“I think that’s life in the big city,” Vrabel said. “I think you’ve got to understand, whether they have a bye week or not, you’re going to get a whole bunch of stuff. The stuff you’ve had trouble with is going to continue to show up until you stop it. The things that you do well, they’re going to try to have answers for. We need to do a great job as a staff and we need to do a great job of getting that from our minds to our players’ minds and ultimately give them an opportunity to play fast.”
Last week was Penn State’s second bye week of the season, a subject in its own right that’s become controversial. Nebraska and Illinois’ off weeks came one week apart. Ohio State appears to have the most friendly bye weeks – the midway point of the season and again three weeks later.
The Big Ten has already dealt with multiple weeks of four-game slates. Mark Rudner, the conference’s senior associate commissioner in charge of scheduling, told ESPN.com’s Adam Rittenberg that the 2013 and 2014 schedules were set before expansion called for a championship game and a regular season that extended beyond Thanksgiving. It means 48 conference games over 10 weeks instead of nine. Next year, that number grows to 56 games.
“There’s a lot of firsts going on with expansion,” Iowa head coach Kirk Ferentz said.
With a whopper-jawed calendar, the college football season began in August, meaning an extra Saturday – 14 in all. It happens again next year and then there will be normalcy until 2019.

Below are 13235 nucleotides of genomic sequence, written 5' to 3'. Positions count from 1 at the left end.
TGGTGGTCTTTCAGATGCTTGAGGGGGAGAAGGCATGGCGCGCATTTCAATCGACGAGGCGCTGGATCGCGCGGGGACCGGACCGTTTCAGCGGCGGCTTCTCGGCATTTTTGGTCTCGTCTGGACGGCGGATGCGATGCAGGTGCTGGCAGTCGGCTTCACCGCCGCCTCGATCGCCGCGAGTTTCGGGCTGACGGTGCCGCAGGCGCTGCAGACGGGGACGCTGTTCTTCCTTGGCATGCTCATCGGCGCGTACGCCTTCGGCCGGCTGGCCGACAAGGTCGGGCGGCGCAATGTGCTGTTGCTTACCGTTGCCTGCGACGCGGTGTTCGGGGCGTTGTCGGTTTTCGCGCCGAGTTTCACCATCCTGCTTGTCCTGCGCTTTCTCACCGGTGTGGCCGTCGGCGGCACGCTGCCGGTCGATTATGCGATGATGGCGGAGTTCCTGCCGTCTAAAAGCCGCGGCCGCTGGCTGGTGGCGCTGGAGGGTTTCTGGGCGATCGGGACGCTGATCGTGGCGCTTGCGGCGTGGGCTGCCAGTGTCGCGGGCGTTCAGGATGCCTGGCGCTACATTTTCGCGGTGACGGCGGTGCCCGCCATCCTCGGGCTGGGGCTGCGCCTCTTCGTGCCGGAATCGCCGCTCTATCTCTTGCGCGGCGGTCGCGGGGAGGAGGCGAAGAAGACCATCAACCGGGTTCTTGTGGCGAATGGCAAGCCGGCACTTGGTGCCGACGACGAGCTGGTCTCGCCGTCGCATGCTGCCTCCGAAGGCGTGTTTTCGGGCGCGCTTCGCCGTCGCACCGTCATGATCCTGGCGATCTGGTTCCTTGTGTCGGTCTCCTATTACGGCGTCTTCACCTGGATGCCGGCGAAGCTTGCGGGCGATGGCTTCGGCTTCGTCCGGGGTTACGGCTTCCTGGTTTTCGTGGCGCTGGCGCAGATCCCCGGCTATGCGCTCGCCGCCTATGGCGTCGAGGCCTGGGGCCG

Coaches enjoy off weeks. They can recruit and it lets the team rest, self-scout and get a head start on the next opponent. Allowing injuries to heal is perhaps the biggest advantage to sitting idle. It didn’t help the Buckeyes earlier this season, though, because Braxton Miller’s MCL sprain didn’t coincide with a bye. However, the Cornhuskers have struck gold with Taylor Martinez. Nebraska’s two off weeks came when he was injured, lessening the amount of games he missed.
“Sometimes you get into a rhythm and you don’t like that bye week,” Pelini said. “If you’re a real veteran group, sometimes it’s real hard to get them through not only one bye, but a second bye.”
The Illini’s Tim Beckman takes the approach of not exerting energy toward something he has no control over. Health is the top priority, but he also wants his team’s on-field product to make strides in the right direction when they’re given extra time off.
“You live with it, you adapt with it, you make it positive,” Beckman said. “That’s what we’re doing.”
A few days rest and, say, 10 days preparation as opposed to five or six does not guarantee a win or even a sound performance. Penn State was off the final week of September before traveling to Indiana. The Nittany Lions discovered quickly that maybe they needed two weeks off after the Hoosiers steamrolled them, 44-24.
“I am probably more toward giving [players] a little bit of a break, let them study and get caught up on their academics and get healthy,” Penn State head coach Bill O’Brien said. “To me, it’s about being fresh and healthy and being ready to go on Saturday night.”
Said Ohio State offensive line coach Ed Warinner: “Another team that’s had two weeks. Here we go again. We’ve got to get ready.”
Welcome to life in the big city.